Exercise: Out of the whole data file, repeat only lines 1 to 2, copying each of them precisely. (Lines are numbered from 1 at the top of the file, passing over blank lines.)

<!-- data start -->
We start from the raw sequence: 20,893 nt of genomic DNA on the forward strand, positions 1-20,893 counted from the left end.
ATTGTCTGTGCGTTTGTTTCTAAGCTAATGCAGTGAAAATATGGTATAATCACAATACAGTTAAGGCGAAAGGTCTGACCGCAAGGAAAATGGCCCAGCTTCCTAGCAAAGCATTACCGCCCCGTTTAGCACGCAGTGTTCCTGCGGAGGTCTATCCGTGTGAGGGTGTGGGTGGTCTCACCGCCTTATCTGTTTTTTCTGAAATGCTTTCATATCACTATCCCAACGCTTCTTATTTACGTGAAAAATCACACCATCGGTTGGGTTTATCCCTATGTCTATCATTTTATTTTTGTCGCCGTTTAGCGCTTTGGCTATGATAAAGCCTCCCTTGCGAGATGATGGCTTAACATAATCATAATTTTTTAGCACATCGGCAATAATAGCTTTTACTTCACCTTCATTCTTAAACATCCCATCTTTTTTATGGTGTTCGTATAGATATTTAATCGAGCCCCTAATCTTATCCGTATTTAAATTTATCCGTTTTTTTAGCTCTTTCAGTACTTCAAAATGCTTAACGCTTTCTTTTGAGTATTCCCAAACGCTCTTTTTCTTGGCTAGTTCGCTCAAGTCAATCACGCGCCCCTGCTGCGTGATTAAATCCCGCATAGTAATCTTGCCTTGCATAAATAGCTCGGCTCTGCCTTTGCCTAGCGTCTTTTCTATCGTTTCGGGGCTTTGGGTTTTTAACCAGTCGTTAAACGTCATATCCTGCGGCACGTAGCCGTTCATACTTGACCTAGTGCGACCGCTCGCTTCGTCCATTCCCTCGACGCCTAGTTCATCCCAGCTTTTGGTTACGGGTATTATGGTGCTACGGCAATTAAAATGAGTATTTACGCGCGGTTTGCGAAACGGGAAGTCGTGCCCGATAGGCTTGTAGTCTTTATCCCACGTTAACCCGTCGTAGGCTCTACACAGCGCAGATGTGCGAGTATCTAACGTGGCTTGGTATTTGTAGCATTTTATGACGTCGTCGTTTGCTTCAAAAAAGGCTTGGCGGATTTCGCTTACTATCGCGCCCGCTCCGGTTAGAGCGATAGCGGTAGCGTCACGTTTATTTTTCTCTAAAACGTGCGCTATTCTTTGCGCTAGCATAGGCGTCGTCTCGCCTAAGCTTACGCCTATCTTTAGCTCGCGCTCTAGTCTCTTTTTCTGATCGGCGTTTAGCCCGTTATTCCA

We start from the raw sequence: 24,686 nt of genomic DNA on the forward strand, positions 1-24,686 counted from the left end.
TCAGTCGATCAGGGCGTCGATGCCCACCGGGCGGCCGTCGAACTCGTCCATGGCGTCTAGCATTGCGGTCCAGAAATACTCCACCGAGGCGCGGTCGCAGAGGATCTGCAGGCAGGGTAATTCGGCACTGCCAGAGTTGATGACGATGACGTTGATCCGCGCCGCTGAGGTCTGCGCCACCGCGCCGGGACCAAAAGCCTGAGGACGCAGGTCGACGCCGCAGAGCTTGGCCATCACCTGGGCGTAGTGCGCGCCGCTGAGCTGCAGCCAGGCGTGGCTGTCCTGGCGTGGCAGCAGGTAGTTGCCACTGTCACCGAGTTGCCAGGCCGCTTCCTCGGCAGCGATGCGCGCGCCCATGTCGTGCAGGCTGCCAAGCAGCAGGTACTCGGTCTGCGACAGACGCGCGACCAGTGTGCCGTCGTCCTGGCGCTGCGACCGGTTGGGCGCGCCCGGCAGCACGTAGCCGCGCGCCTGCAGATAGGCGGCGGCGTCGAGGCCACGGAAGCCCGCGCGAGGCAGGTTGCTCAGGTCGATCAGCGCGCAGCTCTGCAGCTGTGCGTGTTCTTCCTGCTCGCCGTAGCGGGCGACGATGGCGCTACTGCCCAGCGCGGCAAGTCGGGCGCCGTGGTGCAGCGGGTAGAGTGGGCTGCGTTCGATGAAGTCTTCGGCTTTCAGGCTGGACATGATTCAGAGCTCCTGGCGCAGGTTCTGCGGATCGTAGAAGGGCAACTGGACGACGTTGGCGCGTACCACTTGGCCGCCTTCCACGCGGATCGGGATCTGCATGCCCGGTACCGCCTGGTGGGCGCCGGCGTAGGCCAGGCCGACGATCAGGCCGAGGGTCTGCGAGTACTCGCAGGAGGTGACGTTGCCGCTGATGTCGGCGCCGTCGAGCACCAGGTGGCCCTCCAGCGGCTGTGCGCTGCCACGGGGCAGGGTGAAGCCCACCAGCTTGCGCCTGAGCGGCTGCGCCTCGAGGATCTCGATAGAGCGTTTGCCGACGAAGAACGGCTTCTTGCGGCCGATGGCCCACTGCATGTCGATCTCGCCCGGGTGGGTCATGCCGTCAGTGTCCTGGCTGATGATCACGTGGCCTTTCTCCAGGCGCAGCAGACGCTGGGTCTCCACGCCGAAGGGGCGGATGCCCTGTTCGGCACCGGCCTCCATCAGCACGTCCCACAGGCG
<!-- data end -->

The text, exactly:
We start from the raw sequence: 20,893 nt of genomic DNA on the forward strand, positions 1-20,893 counted from the left end.
ATTGTCTGTGCGTTTGTTTCTAAGCTAATGCAGTGAAAATATGGTATAATCACAATACAGTTAAGGCGAAAGGTCTGACCGCAAGGAAAATGGCCCAGCTTCCTAGCAAAGCATTACCGCCCCGTTTAGCACGCAGTGTTCCTGCGGAGGTCTATCCGTGTGAGGGTGTGGGTGGTCTCACCGCCTTATCTGTTTTTTCTGAAATGCTTTCATATCACTATCCCAACGCTTCTTATTTACGTGAAAAATCACACCATCGGTTGGGTTTATCCCTATGTCTATCATTTTATTTTTGTCGCCGTTTAGCGCTTTGGCTATGATAAAGCCTCCCTTGCGAGATGATGGCTTAACATAATCATAATTTTTTAGCACATCGGCAATAATAGCTTTTACTTCACCTTCATTCTTAAACATCCCATCTTTTTTATGGTGTTCGTATAGATATTTAATCGAGCCCCTAATCTTATCCGTATTTAAATTTATCCGTTTTTTTAGCTCTTTCAGTACTTCAAAATGCTTAACGCTTTCTTTTGAGTATTCCCAAACGCTCTTTTTCTTGGCTAGTTCGCTCAAGTCAATCACGCGCCCCTGCTGCGTGATTAAATCCCGCATAGTAATCTTGCCTTGCATAAATAGCTCGGCTCTGCCTTTGCCTAGCGTCTTTTCTATCGTTTCGGGGCTTTGGGTTTTTAACCAGTCGTTAAACGTCATATCCTGCGGCACGTAGCCGTTCATACTTGACCTAGTGCGACCGCTCGCTTCGTCCATTCCCTCGACGCCTAGTTCATCCCAGCTTTTGGTTACGGGTATTATGGTGCTACGGCAATTAAAATGAGTATTTACGCGCGGTTTGCGAAACGGGAAGTCGTGCCCGATAGGCTTGTAGTCTTTATCCCACGTTAACCCGTCGTAGGCTCTACACAGCGCAGATGTGCGAGTATCTAACGTGGCTTGGTATTTGTAGCATTTTATGACGTCGTCGTTTGCTTCAAAAAAGGCTTGGCGGATTTCGCTTACTATCGCGCCCGCTCCGGTTAGAGCGATAGCGGTAGCGTCACGTTTATTTTTCTCTAAAACGTGCGCTATTCTTTGCGCTAGCATAGGCGTCGTCTCGCCTAAGCTTACGCCTATCTTTAGCTCGCGCTCTAGTCTCTTTTTCTGATCGGCGTTTAGCCCGTTATTCCA